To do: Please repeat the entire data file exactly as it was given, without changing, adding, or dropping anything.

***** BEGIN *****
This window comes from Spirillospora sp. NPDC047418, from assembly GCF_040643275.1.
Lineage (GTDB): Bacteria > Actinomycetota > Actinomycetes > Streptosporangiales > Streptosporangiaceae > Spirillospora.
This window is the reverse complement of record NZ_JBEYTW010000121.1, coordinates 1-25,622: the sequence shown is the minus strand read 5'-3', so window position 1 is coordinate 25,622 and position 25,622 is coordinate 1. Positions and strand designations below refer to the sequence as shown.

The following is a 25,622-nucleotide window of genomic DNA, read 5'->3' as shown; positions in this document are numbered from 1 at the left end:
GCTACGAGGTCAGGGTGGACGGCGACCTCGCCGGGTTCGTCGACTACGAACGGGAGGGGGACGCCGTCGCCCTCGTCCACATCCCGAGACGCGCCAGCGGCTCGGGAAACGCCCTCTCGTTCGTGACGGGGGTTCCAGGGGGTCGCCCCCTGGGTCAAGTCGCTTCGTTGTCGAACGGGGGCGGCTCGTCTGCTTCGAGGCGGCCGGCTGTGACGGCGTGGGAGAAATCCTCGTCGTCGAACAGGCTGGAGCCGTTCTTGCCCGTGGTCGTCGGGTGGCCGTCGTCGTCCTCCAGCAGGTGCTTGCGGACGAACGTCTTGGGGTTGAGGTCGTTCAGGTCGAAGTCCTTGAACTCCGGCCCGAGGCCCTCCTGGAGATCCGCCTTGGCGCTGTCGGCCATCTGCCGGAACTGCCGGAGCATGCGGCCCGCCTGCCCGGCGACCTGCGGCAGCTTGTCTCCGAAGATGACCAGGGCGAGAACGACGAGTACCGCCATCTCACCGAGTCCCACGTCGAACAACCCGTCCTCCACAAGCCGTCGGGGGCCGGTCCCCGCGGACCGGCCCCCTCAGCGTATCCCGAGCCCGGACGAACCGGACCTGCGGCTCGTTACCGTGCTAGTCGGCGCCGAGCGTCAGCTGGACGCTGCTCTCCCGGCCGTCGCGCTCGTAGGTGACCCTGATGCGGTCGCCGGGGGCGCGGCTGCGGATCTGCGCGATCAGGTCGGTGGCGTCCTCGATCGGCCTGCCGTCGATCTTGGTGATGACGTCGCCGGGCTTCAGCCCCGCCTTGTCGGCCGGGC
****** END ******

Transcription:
This window comes from Spirillospora sp. NPDC047418, from assembly GCF_040643275.1.
Lineage (GTDB): Bacteria > Actinomycetota > Actinomycetes > Streptosporangiales > Streptosporangiaceae > Spirillospora.
This window is the reverse complement of record NZ_JBEYTW010000121.1, coordinates 1-25,622: the sequence shown is the minus strand read 5'-3', so window position 1 is coordinate 25,622 and position 25,622 is coordinate 1. Positions and strand designations below refer to the sequence as shown.

The following is a 25,622-nucleotide window of genomic DNA, read 5'->3' as shown; positions in this document are numbered from 1 at the left end:
GCTACGAGGTCAGGGTGGACGGCGACCTCGCCGGGTTCGTCGACTACGAACGGGAGGGGGACGCCGTCGCCCTCGTCCACATCCCGAGACGCGCCAGCGGCTCGGGAAACGCCCTCTCGTTCGTGACGGGGGTTCCAGGGGGTCGCCCCCTGGGTCAAGTCGCTTCGTTGTCGAACGGGGGCGGCTCGTCTGCTTCGAGGCGGCCGGCTGTGACGGCGTGGGAGAAATCCTCGTCGTCGAACAGGCTGGAGCCGTTCTTGCCCGTGGTCGTCGGGTGGCCGTCGTCGTCCTCCAGCAGGTGCTTGCGGACGAACGTCTTGGGGTTGAGGTCGTTCAGGTCGAAGTCCTTGAACTCCGGCCCGAGGCCCTCCTGGAGATCCGCCTTGGCGCTGTCGGCCATCTGCCGGAACTGCCGGAGCATGCGGCCCGCCTGCCCGGCGACCTGCGGCAGCTTGTCTCCGAAGATGACCAGGGCGAGAACGACGAGTACCGCCATCTCACCGAGTCCCACGTCGAACAACCCGTCCTCCACAAGCCGTCGGGGGCCGGTCCCCGCGGACCGGCCCCCTCAGCGTATCCCGAGCCCGGACGAACCGGACCTGCGGCTCGTTACCGTGCTAGTCGGCGCCGAGCGTCAGCTGGACGCTGCTCTCCCGGCCGTCGCGCTCGTAGGTGACCCTGATGCGGTCGCCGGGGGCGCGGCTGCGGATCTGCGCGATCAGGTCGGTGGCGTCCTCGATCGGCCTGCCGTCGATCTTGGTGATGACGTCGCCGGGCTTCAGCCCCGCCTTGTCGGCCGGGC